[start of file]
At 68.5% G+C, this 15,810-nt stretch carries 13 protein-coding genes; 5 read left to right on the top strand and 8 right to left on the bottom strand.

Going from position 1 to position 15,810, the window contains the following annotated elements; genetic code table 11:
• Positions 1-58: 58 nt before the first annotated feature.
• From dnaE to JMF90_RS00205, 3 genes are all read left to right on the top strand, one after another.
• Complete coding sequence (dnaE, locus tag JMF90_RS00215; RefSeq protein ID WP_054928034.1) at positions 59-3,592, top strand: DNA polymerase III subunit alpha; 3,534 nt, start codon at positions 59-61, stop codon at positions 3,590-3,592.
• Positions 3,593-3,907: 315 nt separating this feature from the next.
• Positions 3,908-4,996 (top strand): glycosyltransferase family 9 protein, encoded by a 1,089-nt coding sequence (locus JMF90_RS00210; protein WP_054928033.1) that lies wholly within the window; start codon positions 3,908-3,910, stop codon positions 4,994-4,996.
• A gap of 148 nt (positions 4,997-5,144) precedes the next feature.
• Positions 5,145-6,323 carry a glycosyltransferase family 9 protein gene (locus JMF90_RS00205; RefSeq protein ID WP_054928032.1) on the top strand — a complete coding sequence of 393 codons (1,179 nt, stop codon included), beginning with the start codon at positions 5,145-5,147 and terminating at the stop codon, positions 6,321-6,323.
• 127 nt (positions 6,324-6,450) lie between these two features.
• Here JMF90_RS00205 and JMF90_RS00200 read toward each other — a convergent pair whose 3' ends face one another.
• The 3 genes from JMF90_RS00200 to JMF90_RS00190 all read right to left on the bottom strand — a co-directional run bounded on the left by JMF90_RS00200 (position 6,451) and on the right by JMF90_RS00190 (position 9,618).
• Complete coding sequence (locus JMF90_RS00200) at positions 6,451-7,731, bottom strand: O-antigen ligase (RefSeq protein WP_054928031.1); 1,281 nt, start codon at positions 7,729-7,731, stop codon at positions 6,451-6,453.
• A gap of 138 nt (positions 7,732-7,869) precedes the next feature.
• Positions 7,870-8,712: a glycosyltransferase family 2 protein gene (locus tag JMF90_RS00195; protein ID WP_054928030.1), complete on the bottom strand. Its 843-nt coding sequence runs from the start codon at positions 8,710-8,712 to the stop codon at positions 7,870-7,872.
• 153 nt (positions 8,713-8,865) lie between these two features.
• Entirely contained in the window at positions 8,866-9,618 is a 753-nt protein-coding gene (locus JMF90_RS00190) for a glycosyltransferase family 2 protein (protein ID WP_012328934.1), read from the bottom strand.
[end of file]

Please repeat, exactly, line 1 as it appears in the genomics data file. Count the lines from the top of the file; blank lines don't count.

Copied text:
At 68.5% G+C, this 15,810-nt stretch carries 13 protein-coding genes; 5 read left to right on the top strand and 8 right to left on the bottom strand.